The Promise of Tokyo 2020

The Olympic stage creates heroes and legends. For the host nation, it’s a time to celebrate the best of itself, often redefining its brand around the world. Tokyo 2020 was supposed to tell a story of Japan’s resilience and renewal after the devastating 2011 earthquake and tsunami. Instead, the Games host faced unrelenting crises and no-win decisions.

Japan, an epicentre of exquisite design and art, unveiled a beautiful Games theatre. In what’s called the “Look of the Games”, the venues and field of play have become a canvas for Japanese design and culture, acting as a backdrop for the athletes and identifying Tokyo 2020 in images around the world. Every single element of the Look and design program has been conceptualized and created by an army of passionate artists and storytellers. Torches. Building wraps. Fence fabric. Medals. Podiums. And tens of thousands more visual touchpoints. The graphics are quintessentially Japanese – a balance. Modernity and tradition. Dynamic and still. Simple and layered.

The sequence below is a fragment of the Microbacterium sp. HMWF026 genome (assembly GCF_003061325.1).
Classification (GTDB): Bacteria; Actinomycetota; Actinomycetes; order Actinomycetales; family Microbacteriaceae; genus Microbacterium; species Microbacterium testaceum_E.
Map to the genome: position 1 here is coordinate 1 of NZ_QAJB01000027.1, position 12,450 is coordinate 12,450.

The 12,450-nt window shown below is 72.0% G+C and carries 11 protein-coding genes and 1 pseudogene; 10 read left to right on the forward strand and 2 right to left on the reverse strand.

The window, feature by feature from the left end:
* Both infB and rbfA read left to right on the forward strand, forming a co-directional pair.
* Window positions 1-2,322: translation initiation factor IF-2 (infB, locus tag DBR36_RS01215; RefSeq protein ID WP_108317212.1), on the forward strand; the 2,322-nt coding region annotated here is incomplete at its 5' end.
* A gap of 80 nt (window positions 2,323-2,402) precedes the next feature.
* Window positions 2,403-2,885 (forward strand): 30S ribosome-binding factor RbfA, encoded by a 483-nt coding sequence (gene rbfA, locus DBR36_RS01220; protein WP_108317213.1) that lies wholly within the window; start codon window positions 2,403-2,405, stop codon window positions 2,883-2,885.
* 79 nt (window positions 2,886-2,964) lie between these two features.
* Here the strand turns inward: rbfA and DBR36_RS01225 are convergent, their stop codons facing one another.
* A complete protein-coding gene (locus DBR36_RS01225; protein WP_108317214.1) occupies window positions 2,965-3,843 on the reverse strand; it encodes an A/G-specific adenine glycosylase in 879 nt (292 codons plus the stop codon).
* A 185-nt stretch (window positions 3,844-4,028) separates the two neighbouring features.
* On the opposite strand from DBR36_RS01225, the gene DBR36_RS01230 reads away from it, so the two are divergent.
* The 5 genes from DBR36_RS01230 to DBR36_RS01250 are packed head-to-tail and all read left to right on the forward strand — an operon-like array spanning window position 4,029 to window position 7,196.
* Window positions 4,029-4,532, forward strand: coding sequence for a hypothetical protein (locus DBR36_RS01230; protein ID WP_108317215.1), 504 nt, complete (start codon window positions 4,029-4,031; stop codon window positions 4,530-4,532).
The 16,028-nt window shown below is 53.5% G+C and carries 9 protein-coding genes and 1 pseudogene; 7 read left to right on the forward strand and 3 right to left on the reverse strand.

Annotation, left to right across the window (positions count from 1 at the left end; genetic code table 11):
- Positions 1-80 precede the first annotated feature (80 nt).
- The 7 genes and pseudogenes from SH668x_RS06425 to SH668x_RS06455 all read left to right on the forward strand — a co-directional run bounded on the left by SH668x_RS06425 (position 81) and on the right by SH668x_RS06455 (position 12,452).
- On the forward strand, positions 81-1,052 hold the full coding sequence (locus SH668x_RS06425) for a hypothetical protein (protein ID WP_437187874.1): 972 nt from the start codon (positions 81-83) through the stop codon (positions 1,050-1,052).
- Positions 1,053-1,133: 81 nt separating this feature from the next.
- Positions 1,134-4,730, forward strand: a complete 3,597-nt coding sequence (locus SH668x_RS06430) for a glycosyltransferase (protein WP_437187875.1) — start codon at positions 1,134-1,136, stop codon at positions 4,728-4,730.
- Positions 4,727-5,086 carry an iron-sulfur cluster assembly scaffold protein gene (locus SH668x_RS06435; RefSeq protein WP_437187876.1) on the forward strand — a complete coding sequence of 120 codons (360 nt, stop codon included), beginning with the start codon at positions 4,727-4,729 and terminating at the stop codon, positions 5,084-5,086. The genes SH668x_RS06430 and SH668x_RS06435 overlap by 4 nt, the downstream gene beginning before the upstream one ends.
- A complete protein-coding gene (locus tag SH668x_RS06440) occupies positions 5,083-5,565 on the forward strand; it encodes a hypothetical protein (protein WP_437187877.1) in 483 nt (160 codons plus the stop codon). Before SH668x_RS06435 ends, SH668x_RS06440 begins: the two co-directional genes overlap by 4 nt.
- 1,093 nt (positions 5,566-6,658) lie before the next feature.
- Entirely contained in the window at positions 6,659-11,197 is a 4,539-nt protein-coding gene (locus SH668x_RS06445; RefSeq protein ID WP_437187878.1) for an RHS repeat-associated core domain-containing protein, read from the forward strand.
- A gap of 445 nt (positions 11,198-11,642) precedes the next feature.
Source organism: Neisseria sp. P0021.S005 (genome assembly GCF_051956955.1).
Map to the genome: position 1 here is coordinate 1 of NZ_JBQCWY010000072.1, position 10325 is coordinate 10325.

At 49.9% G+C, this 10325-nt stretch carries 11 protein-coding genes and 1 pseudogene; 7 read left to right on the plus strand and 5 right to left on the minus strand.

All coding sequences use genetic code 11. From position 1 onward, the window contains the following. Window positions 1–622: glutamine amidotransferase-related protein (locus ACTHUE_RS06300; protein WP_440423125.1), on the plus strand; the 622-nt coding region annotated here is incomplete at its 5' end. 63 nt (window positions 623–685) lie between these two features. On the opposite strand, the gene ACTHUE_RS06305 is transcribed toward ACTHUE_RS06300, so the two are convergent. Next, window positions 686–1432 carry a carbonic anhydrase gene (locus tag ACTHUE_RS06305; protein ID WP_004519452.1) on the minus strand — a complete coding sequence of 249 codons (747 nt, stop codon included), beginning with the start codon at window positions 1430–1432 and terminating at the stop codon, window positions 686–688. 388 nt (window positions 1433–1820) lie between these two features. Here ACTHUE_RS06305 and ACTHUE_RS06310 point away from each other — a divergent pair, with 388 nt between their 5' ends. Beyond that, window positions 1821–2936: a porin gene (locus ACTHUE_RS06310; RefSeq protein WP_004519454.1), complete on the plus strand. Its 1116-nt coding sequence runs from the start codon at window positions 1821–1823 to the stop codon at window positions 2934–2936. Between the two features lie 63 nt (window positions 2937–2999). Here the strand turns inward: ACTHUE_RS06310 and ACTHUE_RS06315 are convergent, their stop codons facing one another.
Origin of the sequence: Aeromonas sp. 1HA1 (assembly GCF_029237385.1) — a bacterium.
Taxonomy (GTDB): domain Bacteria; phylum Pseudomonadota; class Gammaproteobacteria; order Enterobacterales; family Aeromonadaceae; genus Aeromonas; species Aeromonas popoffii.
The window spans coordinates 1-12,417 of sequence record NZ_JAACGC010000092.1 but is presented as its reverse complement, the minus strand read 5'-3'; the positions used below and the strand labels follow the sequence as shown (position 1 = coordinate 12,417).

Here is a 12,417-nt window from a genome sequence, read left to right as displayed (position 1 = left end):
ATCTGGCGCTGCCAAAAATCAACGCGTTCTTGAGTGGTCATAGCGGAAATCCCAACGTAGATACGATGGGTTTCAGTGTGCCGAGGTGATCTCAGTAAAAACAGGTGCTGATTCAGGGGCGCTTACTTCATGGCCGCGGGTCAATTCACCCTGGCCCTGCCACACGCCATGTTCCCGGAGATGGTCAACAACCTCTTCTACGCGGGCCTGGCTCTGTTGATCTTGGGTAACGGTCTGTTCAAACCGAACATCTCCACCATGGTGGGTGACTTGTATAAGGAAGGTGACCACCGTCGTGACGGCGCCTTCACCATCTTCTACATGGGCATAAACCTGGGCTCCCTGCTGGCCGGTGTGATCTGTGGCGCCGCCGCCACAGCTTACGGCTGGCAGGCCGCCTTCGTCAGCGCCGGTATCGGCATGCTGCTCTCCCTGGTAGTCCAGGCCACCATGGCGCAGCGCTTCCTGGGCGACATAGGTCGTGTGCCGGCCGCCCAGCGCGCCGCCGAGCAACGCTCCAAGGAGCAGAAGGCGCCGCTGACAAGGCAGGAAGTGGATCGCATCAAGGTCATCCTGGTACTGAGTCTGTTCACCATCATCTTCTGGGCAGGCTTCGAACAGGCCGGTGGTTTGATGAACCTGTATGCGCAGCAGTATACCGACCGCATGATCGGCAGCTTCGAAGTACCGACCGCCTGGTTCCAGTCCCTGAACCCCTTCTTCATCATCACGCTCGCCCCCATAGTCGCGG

All this has undoubtedly inspired the athletes, reminding them of the magnitude of the event and how much it took for them to get there. At Tokyo 2020, we’ve seen athletes showing pride in themselves and one another whether they meet the world’s expectations or not. They’re defining success on their own terms, and showing the rest of us that it’s always enough to do the best you can under the circumstances.

But instead of cheering, singing and roars, there is quiet. The heart-breaking absence of Japanese staff, volunteers and fans who would’ve played host to the world. I hope their time comes and that the Japanese are able to shine, when they’re ready and willing. I hope somehow these venues and staging are reused and recycled, again and again, through events with healthy humans and a healthy planet at its core. We don’t know how this happens, but we’d love to see it unfold, wrapped in Japanese design, etched in Olympic gold.